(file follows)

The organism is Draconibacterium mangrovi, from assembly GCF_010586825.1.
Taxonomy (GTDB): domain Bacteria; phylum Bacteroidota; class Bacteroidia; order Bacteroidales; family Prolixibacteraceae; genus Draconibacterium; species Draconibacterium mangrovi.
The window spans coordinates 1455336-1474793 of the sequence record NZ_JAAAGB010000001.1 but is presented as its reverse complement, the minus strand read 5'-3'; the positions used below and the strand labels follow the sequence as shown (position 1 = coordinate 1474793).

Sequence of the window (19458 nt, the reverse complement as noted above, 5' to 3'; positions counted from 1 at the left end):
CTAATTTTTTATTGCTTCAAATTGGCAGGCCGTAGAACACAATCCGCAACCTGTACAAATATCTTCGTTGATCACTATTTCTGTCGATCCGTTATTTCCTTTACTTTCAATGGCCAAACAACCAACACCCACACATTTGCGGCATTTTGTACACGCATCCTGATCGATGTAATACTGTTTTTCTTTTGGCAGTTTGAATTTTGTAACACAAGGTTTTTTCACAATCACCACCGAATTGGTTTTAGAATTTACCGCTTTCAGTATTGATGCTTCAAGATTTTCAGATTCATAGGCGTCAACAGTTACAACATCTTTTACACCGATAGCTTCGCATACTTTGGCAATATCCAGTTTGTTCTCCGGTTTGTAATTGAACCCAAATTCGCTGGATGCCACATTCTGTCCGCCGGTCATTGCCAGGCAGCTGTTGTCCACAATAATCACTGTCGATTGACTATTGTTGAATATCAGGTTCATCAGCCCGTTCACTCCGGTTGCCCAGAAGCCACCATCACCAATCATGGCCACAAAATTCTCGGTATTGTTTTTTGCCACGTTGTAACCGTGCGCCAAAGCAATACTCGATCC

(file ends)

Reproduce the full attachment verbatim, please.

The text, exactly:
The organism is Draconibacterium mangrovi, from assembly GCF_010586825.1.
Taxonomy (GTDB): domain Bacteria; phylum Bacteroidota; class Bacteroidia; order Bacteroidales; family Prolixibacteraceae; genus Draconibacterium; species Draconibacterium mangrovi.
The window spans coordinates 1455336-1474793 of the sequence record NZ_JAAAGB010000001.1 but is presented as its reverse complement, the minus strand read 5'-3'; the positions used below and the strand labels follow the sequence as shown (position 1 = coordinate 1474793).

Sequence of the window (19458 nt, the reverse complement as noted above, 5' to 3'; positions counted from 1 at the left end):
CTAATTTTTTATTGCTTCAAATTGGCAGGCCGTAGAACACAATCCGCAACCTGTACAAATATCTTCGTTGATCACTATTTCTGTCGATCCGTTATTTCCTTTACTTTCAATGGCCAAACAACCAACACCCACACATTTGCGGCATTTTGTACACGCATCCTGATCGATGTAATACTGTTTTTCTTTTGGCAGTTTGAATTTTGTAACACAAGGTTTTTTCACAATCACCACCGAATTGGTTTTAGAATTTACCGCTTTCAGTATTGATGCTTCAAGATTTTCAGATTCATAGGCGTCAACAGTTACAACATCTTTTACACCGATAGCTTCGCATACTTTGGCAATATCCAGTTTGTTCTCCGGTTTGTAATTGAACCCAAATTCGCTGGATGCCACATTCTGTCCGCCGGTCATTGCCAGGCAGCTGTTGTCCACAATAATCACTGTCGATTGACTATTGTTGAATATCAGGTTCATCAGCCCGTTCACTCCGGTTGCCCAGAAGCCACCATCACCAATCATGGCCACAAAATTCTCGGTATTGTTTTTTGCCACGTTGTAACCGTGCGCCAAAGCAATACTCGATCC